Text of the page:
Economic conditions reduce the volume of graduate applicants
- December 29, 2011
While a master’s degree in business administration remains the Holy Grail for many business students, a number of MBA programs have experienced a dip in applications.
A recent survey by the Graduate Management Admission Council found that of the U.S. programs reporting a change in application volume for full-time MBA programs, 61 percent cited a decline in applications. For full-time two-year programs, 65 percent of programs said applications had declined compared with 2010.
The Pamplin School of Business at Virginia Tech can feel their pain.
“Our enrollment was down fairly sharply this year – 20 percent,” says Stephen Skripak, associate dean for graduate programs and director of the MBA program at the Pamplin School of Business at Virginia Tech, which has a two-year, fulltime program.
He says some prospective MBA candidates seem reluctant to give up a full-time job in a fragile economy and drop out of the work force for two years to advance their educations. “One of our highest profile applicants got cold feet,” Skripak says.
He adds that accessibility to more part-time MBA programs also was a possible factor.
Other institutions with falling MBA applications cited the end of tuition-reimbursement programs at many firms, a development that discouraged some prospective students from applying
At Virginia Tech, MBA applications from international students also dropped off 65 percent since a peak in 2009.
Restrictions on U.S. banks who accepted TARP (Troubled Asset Relief Program) funds in hiring international students and increased competition from foreign business schools also contributed to the drop, Skripak says.
A prominent business publication recently forecast a shakeout among mid-tier MBA programs in the U.S. “Every school is trying in its own way to avoid the shakeout,” Skripak says. “We’re all trying to find our niche.”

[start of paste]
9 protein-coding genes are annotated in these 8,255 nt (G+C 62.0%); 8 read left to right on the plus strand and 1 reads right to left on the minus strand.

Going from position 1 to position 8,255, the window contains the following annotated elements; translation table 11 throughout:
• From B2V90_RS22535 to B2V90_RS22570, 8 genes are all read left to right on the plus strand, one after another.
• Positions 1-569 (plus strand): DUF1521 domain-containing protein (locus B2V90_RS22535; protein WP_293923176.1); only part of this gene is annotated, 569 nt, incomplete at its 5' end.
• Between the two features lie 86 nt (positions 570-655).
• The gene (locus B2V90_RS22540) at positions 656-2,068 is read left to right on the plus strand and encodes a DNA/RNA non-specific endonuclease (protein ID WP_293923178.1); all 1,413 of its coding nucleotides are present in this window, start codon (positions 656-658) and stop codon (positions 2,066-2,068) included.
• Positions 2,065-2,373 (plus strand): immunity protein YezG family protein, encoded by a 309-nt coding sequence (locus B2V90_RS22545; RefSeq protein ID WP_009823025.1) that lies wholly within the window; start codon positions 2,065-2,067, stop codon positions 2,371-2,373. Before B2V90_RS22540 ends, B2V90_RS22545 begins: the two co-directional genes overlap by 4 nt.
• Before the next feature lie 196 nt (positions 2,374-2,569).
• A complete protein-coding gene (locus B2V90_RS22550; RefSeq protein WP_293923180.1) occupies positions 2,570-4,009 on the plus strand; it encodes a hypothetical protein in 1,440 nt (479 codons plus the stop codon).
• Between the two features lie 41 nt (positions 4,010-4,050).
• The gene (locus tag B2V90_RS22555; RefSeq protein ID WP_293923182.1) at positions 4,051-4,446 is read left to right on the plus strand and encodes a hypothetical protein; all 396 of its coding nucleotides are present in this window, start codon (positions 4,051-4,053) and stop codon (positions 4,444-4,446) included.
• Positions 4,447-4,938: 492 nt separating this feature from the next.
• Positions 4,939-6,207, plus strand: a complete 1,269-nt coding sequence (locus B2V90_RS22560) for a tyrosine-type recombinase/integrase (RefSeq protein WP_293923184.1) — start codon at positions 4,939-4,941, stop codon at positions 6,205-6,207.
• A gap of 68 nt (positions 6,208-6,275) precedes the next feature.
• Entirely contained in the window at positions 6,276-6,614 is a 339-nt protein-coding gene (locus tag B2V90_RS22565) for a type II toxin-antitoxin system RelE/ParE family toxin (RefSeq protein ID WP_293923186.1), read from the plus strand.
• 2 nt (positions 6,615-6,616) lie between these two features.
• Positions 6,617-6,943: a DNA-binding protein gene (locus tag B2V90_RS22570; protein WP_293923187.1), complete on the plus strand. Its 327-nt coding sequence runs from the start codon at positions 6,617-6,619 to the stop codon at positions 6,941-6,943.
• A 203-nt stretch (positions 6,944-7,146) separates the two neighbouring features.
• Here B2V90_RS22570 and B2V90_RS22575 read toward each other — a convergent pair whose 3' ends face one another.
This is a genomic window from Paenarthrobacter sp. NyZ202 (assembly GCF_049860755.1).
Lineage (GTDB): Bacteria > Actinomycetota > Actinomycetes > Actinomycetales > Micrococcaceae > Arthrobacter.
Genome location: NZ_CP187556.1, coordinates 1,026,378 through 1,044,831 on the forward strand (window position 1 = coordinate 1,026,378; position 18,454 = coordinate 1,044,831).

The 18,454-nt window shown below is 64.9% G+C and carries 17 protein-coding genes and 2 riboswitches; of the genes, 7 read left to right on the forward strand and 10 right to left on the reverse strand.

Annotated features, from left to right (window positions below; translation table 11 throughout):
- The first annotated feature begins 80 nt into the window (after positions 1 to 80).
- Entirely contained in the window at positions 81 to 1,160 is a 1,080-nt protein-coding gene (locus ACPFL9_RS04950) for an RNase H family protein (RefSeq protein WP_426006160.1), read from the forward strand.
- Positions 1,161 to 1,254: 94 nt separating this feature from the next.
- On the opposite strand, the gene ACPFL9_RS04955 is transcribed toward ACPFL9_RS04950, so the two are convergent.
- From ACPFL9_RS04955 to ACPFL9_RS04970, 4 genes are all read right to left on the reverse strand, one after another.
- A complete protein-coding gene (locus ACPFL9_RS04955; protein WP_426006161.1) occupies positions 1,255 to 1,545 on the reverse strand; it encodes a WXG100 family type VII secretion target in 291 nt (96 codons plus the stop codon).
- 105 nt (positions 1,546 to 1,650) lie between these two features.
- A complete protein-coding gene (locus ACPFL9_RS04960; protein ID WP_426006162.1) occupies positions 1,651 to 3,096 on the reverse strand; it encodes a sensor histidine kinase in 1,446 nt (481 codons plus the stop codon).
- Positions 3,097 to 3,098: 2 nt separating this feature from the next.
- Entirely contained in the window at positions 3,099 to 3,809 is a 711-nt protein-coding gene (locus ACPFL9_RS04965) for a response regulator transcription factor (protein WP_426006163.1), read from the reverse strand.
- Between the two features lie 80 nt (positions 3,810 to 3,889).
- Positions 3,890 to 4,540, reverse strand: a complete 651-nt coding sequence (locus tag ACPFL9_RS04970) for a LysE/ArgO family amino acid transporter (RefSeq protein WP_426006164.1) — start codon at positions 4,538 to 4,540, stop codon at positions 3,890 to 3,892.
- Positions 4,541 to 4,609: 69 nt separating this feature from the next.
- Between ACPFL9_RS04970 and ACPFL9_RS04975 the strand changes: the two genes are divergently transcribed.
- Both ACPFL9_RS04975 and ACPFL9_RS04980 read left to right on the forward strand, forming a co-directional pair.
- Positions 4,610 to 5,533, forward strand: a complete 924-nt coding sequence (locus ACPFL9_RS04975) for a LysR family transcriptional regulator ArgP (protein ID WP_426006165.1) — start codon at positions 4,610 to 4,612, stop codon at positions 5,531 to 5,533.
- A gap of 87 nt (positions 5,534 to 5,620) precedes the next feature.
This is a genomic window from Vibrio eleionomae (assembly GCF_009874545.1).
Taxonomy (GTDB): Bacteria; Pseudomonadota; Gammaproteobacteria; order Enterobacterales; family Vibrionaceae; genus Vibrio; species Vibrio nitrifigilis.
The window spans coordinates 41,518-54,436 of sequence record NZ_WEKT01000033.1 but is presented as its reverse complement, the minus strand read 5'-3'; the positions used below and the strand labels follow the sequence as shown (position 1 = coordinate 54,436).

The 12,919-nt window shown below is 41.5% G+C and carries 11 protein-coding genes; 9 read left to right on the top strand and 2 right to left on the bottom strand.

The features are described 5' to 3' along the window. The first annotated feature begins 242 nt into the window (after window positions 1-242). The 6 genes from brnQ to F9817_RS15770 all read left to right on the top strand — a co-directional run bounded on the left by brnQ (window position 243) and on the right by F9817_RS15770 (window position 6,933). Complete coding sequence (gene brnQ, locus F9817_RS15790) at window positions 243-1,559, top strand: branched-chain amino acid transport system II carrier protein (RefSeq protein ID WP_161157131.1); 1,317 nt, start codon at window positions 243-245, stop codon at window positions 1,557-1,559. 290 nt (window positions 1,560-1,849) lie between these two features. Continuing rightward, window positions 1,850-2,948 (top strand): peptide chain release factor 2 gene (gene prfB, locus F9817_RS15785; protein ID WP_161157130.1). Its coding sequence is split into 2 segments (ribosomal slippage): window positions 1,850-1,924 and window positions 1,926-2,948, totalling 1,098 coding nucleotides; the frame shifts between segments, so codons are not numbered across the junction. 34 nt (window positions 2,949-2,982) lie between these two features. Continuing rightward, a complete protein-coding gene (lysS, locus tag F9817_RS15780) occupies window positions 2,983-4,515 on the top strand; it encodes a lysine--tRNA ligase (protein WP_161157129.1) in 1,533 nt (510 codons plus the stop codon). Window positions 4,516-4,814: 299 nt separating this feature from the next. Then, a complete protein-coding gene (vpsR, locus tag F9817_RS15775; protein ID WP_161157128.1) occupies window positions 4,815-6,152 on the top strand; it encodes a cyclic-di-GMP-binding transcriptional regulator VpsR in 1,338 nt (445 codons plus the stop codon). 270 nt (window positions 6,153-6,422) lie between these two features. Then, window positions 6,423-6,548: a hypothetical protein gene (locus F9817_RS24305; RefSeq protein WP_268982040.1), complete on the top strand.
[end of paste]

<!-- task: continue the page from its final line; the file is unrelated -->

One way Pamplin’s MBA program is trying to differentiate itself is by partnering with Virginia Tech’s highly regarded College of Engineering to offer qualified students an opportunity to get an MBA along with an engineering degree.
At the University of Virginia, the Curry School of Education and the Darden School of Business recently announced a dual degree program for candidates who want to pursue a Master’s of Education and an MBA. Every MBA program has its own story. At Old Dominion University, which has a part-time MBA programs, applications have been relatively flat.
Nationally, 48 percent of part-time MBA programs who responded to the GMAC survey said their applications were down.
But whether applications are up, down or flat, Larry Filer, director of MBA programs at Old Dominion, says that nearly every school that offers an MBA program seems to taking a hard look at it what it’s doing.
“The reasons for pursuing an MBA are different with this group of students than they were 10 years ago. It’s not as necessary as it was in the past,” Filer says.
According to Filer, MBA program directors he’s talked with are hearing from employersthat while they’re perfectly fine with the quantitative skills of MBA graduates, they have been disappointed with their ability to be leaders.
“It’s not just doing a lot of math that will make them good executives,” Filer says. “Everybody is trying to figure this out, particularly the higher-ranked schools. Their reputations have been staked on turning out these quantitative individuals.”
Sara Neher, assistant dean of MBA Admissions at the Darden School of Business at the University of Virginia, says Darden experienced a drop in applications program in 2010-11 but application volume is up moderately this year.